Three years have passed since my best friend, Moazzem Hossain, left this mortal world leaving me and many others sorely deprived of his sharp intellect and intimate friendship. On the first anniversary of his demise I wrote in this newspaper, to which he had devoted his entire journalistic career, that he was a journalist par excellence. I believe Bangladesh's journalist community recognises that.
You had to know him from close quarters, from intense exchanges and debates, from his sense of justice and empathy for the common man, from his grasp of the principles of economics, to realise how he felt about politics and economics, and how the two knowledge areas influenced his judgment about societal ebbs and flows. I found him assiduously focused on two fundamental tenets of journalism: objectivity and neutrality. He was never swayed by emotions in analysing any breaking news or events, often holding back a final assessment till all the facts were in. These were the qualities that endeared him to the journalist community, as a friend, mentor and guide. They also earned him respect from policymakers and business leaders alike.
Moazzem is no more but his contributions to the evolution of financial journalism in Bangladesh lives on in the institution he built, the Financial Express. For him, it was hardly a job but a mission to which he gave his abiding commitment till his last breath. He would ruminate endlessly on how to upgrade the content and substance of news and analysis. I remember his efforts to significantly improve the quality and content of the country's first financial daily newspaper during its 25-year journey. He lived and worked through its humble beginnings and brought it to where it stands today, by keeping an unflinching faith in its sustainability and growth. In the process, he trained up a whole new crop of diligent young journalists capable of daily reporting on economic and financial developments in the country so much so that there is no business entity or international agency that functions in the country without keeping a close watch on the news and analysis dispensed by FE and its agile reporters, some of whom clearly stand out among the top in their fields.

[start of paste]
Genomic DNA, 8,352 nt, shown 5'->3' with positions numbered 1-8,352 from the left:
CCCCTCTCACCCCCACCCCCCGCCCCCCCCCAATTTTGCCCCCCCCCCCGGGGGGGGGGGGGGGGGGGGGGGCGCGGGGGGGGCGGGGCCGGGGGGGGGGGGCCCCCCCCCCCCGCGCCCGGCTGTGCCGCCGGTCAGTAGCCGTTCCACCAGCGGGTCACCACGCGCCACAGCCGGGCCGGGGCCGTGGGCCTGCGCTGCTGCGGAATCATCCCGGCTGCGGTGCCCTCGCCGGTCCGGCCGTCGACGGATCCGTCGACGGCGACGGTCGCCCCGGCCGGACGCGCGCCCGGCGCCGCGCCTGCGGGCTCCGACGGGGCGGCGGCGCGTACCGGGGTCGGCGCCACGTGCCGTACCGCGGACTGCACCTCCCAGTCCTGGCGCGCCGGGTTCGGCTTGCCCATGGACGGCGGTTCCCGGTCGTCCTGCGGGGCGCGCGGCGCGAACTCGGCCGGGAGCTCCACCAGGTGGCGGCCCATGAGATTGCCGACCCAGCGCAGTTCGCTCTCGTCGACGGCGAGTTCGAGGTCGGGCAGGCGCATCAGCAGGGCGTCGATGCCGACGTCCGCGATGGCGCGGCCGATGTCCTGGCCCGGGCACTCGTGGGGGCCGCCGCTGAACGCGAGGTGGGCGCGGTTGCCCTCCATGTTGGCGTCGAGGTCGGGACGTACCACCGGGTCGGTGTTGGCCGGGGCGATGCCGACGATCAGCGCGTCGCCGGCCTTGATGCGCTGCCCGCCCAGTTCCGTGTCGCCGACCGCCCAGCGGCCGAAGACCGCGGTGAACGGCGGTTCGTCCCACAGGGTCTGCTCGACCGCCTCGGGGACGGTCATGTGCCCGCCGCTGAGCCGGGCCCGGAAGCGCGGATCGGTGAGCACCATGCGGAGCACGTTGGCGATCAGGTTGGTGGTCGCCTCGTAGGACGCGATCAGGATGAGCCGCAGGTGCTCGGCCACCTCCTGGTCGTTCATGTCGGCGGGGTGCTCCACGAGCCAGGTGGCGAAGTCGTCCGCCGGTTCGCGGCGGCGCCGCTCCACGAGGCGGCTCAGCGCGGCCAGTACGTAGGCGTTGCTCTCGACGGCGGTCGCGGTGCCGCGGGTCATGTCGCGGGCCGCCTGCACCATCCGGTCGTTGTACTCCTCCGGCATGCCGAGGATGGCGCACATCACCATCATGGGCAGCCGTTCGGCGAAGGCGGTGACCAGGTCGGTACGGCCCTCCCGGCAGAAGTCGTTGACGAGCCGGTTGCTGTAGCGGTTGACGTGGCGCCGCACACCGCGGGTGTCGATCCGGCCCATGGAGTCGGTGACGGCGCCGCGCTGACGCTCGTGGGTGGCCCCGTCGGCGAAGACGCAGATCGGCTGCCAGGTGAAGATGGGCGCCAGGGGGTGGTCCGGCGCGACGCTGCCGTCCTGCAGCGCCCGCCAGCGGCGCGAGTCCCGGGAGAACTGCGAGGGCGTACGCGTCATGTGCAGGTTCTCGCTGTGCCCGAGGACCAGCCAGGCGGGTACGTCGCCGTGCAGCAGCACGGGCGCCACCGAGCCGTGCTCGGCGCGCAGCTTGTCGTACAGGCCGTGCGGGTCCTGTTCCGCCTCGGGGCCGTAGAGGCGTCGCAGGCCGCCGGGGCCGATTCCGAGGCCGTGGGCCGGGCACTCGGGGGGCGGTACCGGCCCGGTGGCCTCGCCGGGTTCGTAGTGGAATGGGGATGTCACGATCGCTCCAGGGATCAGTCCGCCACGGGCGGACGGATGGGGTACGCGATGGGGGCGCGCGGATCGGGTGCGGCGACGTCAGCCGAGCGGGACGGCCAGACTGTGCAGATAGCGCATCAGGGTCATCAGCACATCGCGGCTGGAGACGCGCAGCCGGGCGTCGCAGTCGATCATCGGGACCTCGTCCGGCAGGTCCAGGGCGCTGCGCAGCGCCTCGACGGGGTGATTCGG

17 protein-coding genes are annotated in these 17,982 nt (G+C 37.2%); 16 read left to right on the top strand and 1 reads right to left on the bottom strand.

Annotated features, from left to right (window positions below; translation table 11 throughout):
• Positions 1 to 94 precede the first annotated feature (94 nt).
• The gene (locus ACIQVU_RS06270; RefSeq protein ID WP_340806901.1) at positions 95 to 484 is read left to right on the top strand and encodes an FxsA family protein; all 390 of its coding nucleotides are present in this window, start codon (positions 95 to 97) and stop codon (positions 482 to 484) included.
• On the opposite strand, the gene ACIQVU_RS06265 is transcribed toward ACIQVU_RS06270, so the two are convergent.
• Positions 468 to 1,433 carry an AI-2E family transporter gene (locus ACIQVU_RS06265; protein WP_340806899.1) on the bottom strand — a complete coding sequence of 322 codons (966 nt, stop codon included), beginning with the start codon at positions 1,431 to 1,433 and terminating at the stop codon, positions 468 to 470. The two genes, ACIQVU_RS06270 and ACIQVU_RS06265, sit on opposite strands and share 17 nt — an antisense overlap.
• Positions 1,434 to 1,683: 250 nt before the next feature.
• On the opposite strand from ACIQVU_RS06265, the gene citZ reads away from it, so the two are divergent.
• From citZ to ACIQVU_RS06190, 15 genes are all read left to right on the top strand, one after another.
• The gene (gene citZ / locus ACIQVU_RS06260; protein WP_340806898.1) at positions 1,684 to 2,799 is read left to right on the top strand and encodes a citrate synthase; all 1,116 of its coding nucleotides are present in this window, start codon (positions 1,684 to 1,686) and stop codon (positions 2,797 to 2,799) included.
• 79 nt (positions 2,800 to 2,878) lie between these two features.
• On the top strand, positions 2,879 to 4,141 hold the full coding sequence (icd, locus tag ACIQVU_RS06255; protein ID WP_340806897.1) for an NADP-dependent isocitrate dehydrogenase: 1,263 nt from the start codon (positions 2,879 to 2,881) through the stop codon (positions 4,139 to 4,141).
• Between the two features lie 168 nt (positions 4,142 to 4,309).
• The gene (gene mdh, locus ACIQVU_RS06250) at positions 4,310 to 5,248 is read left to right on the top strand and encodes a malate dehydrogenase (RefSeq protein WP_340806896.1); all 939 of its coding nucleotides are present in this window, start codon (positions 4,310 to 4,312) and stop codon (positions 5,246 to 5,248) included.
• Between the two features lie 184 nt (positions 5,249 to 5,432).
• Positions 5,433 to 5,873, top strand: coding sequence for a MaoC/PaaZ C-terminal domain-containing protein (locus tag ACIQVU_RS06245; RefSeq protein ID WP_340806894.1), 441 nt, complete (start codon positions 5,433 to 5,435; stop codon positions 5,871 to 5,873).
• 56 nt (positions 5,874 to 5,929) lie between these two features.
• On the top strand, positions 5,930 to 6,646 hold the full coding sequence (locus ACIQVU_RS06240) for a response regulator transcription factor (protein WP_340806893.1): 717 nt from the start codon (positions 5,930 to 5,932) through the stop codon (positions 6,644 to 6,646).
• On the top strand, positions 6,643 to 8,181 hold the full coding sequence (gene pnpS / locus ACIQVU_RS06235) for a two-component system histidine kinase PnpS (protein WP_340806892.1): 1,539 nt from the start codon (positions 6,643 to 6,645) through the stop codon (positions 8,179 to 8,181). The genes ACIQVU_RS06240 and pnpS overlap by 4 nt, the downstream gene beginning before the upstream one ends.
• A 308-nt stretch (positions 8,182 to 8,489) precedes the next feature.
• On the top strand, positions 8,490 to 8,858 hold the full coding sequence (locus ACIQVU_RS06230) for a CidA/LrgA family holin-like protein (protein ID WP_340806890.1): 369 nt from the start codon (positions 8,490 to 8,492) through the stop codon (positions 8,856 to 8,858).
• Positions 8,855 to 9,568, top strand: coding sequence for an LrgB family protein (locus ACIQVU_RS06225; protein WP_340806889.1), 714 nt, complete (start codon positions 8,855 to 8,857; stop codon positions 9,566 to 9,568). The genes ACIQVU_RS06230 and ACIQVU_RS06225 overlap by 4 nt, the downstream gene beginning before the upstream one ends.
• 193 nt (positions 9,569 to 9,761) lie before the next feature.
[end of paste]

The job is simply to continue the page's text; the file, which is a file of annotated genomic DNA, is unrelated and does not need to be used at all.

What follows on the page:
Moazzem, who became editor of the Financial Express in 1995, led this newspaper during its trying times and steered it to where it is today. What made FE so readable as well as fabulously informative was the timely and strategic syndication arrangement with Financial Times (FT) of London. That syndication added tremendous value to FE's content giving its hungry readers access to not only the highest standards of financial journalism but also brought them face to face with the unique journalistic style of presenting the most complex economic issues in simple comprehensible prose that the FT is known for. I believe Moazzem Hossain had a lot to do with bringing FT on board at a time when the world's business community had already recognised it as the most reliable publication in reporting and analysing financial and economic issues of the time.
From the get go, the editorial team, led by Moazzem Hossain, chose a path of non-partisan and objective journalism, never allowing the FE to be identified with any political camp. It is for that reason FE had an extremely cordial and effective relationship with the finance ministers of the two major political parties in the country. Not only the finance ministers, my information is that FE commanded a lot of respect from other ministers and high officials of ministries for its credible and objective reporting on the state of the economy and analysis of critical issues impinging on public welfare. It was clearly the outcome of Moazzem's effective and non-partisan leadership in a challenging political landscape. Not just government functionaries, the style and objectivity of FE earned it accolades from the business community and wide readership of academics and researchers as well.
Moazzem Hossain is a man to be missed by his friends, colleagues, and all his well-wishers. Like many whom he touched by the warmth of his camaraderie, I miss his company, his intellectual sagacity, his sharp wit and sense of humour, and the long conversations about life and times we had over cups of tea following monthly Board meetings at the Southeast Bank where he and common friend, Zakir Khan (ex-Finance Secretary) would indulge in smoking breaks. It is a pity that we paid no heed to his habit of chain smoking, a habit that would eventually snatch away this kind and warm human being from our midst.
I have been missing the weekly telephone conversations we used to have on wide ranging subjects yet focused on issues of the day. I find no substitute for his creative and erudite perspectives he so generously shared with me. Above all, he had a unique view of the world we live in. My understanding of national policy issues was no match to his practical grasp of policies that worked and those that did not. Gone with him is a leading light and a pioneer of financial and economic journalism in Bangladesh.
Dr Zaidi Sattar is Chairman, Policy Research Institute of Bangladesh (PRI).